outsourced domestic work as a separate occupation, mainly performed by migrant workers or economically weaker sections of the society. Partly, this phenomenon leads to a crucial role in making domestic work a segment of employment
choice for millions of workers across the world (ILO, 2010).
Basically the questions were analyzed on the basis of responses of female domestic workers and are as follows:
Employees Profile: Majority of the respondents lie in the age group between 25-35 and were illiterate. Most of the respondents were married and from rural background because poverty and unemployment is more in rural areas.
* Family structure: Most of workers had 2-4 children. They used to send their children to schools and majority of respondents' husband worked in factory to earn livelihood.
* Method of getting job:
They had various modes to get job like with the help of relative or neighborhood, by own efforts but maximum get job with the help of fellow workers
* Movement to workplace: The respondents cover the distance from
their house to workplace on foot because their income level is low and they can't afford rickshaw or auto for traveling only few respondents take rickshaw or auto. And they mainly prefer to work nearby their home.
Requirement of Working: Most of the workers are doing this type of job due to economic compulsion but they do want to shift to some other job but for more betterment and are satisfied regarding their job
Nature of Service:
* Number of Houses Covered: Majority of the respondents cover 3-5 houses per day and approximate hours work done by them are 2-5 hours.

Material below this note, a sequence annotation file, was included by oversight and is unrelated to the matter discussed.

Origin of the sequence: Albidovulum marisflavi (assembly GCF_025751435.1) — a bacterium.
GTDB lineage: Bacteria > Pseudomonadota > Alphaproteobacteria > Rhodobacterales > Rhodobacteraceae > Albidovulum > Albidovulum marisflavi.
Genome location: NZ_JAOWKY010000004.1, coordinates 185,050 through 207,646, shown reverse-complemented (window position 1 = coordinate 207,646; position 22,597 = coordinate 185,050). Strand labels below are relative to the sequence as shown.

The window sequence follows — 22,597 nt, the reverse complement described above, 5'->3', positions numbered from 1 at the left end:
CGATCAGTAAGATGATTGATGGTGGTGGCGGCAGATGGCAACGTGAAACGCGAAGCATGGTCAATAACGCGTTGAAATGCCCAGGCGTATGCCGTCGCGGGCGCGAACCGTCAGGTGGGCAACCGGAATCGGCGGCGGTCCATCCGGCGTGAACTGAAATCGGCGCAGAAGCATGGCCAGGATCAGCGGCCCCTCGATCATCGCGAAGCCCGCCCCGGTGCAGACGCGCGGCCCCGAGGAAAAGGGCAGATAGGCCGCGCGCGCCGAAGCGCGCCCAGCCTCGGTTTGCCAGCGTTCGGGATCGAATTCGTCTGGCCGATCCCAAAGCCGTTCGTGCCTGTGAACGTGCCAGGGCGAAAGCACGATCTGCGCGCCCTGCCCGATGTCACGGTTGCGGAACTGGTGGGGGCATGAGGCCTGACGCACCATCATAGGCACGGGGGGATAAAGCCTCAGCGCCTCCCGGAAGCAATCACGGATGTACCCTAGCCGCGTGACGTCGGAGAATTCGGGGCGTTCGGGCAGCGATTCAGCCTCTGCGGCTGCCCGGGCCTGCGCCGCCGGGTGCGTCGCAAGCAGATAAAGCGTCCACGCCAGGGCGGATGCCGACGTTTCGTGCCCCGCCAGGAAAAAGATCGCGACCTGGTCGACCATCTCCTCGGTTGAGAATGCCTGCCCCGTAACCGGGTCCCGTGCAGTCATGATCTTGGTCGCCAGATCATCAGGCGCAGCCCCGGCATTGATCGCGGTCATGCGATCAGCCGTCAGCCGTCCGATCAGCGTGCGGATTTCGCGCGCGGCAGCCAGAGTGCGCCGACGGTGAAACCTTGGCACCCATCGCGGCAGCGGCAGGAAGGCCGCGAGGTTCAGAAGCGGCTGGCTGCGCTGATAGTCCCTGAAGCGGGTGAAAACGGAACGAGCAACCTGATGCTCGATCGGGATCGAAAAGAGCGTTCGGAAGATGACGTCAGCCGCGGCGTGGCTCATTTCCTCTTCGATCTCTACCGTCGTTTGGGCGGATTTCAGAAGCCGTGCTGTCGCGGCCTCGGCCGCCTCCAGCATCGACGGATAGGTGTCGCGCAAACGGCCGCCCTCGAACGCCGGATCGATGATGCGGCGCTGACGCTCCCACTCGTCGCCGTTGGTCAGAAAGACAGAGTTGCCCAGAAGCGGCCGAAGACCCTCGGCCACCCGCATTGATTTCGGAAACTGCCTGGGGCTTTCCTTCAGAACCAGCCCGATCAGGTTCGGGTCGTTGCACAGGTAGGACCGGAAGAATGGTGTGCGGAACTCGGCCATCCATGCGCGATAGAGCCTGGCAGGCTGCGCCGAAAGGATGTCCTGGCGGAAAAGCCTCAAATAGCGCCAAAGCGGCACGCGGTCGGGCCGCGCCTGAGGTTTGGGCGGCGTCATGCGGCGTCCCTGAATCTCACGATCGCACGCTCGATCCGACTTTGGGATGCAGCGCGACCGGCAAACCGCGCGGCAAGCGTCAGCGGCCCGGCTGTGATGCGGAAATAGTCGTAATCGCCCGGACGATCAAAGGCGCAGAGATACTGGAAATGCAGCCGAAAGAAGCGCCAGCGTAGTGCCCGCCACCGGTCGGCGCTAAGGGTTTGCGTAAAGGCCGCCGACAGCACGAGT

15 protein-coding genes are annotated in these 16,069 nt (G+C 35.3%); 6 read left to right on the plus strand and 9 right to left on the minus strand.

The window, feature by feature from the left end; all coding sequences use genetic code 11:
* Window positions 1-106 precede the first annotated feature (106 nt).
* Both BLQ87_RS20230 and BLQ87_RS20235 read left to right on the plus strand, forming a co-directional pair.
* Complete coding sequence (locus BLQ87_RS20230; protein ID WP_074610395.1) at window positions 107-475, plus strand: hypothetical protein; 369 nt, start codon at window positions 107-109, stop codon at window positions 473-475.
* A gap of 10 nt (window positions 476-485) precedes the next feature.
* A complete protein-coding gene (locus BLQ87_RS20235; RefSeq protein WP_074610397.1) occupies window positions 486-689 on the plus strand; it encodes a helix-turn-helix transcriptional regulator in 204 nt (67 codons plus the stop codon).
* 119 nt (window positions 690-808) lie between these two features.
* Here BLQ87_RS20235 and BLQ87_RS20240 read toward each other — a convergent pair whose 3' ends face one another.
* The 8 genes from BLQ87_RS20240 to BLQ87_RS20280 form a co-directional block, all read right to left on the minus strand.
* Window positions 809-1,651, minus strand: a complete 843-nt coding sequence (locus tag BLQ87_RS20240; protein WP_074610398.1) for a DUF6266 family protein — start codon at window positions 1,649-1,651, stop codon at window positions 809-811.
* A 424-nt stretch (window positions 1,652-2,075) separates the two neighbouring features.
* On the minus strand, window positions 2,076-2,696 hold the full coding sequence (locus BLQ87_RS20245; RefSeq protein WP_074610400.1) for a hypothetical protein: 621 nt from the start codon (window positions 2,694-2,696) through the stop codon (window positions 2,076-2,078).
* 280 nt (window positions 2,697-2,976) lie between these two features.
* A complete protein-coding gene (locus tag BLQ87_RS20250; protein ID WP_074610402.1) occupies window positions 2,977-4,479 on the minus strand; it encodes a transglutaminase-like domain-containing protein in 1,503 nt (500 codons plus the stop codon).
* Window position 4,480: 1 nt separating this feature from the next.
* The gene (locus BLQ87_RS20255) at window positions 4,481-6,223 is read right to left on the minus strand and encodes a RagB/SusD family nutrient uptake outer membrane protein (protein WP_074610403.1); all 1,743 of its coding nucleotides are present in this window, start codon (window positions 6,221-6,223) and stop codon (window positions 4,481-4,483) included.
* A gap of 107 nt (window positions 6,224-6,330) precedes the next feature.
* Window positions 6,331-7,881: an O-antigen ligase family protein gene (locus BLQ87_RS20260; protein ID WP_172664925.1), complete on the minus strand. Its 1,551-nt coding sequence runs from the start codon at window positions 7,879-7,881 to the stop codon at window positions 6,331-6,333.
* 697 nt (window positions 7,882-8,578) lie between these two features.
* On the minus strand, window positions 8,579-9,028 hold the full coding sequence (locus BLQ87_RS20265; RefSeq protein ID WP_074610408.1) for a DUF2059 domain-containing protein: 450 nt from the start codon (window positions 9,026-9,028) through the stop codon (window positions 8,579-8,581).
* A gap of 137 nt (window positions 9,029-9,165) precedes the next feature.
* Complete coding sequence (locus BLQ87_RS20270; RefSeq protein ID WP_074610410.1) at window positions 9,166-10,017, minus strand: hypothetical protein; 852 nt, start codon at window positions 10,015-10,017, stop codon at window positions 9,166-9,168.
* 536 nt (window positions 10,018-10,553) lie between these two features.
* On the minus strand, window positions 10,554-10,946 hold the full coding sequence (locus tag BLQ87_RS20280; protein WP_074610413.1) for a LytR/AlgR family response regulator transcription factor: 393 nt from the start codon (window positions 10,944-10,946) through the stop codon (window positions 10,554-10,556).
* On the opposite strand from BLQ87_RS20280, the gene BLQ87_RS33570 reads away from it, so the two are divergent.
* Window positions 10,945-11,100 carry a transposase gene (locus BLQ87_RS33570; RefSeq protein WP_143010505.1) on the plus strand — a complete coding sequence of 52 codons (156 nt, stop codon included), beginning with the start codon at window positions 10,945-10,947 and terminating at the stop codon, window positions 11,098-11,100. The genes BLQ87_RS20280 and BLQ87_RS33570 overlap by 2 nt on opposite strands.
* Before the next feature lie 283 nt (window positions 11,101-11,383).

* Type of domestic services: Each respondent
performed lot of works and majority of the women done cleaning of floors and cleaning of utensils. Most of the respondents argued that they got refreshment by their employers but treated as servants. Only few were committed that
they were treated as family members
* Wage & Savings: Most of the women earn the income between 2000-3000 and deposit their earnings in banks or post office or give to their husband but majority of the workers
prefer to give to their husband
* Other Facilities: Most the workers get refreshment from their employers, gifts on festival & 1-2 holidays in a month without any deduction of income
* The female domestic workers should not be exploited and they must be treated as family members.
* Refreshment should be offered from time to time so that they work properly.
* Holiday should be given
for genuine cause without deduction in their salary.
* Some gifts or money should be given during festivals in order to make the sincerity towards their work.
* There should be trust on the employees so
that they feel comfortable and become loyal towards their work and satisfied regarding their environment in which they have to work.
* Proper salary must be paid according to their work.
* Due to lack of employment opportunities in rural areas rural development programmes in rural areas should be strengthened to increase the employment opportunities in villages.
* Majority of the women are doing these types of jobs due to economic compulsion, hence, poverty elevation programmes should be organized from time to time.
* Most of the women are uneducated, hence
education development programmes should also be organized in rural areas.
* Some development programmes should be organized by the government
for widows and women of weaker section and some educational facilities should be provided by the government to the children of these domestic workers.
* Anderson, Bridget. 2007. A Very Private Business. European Journal of Women's Studies 14, no. 3:
* Chan, Annie Hau-nung. 2005. Live-in Foreign Domestic Workers and their Impact on Hong Kong's Middle Class
Families. Journal of Family and Economic Issues 26, no. 4: 509-528.
* Chen, Martha., Vanek, Joann., Heintz, James. 2006. Informality, Gender and Poverty: A Global Picture. Economic and Political Weekly
41, no. 21: 2131-2139.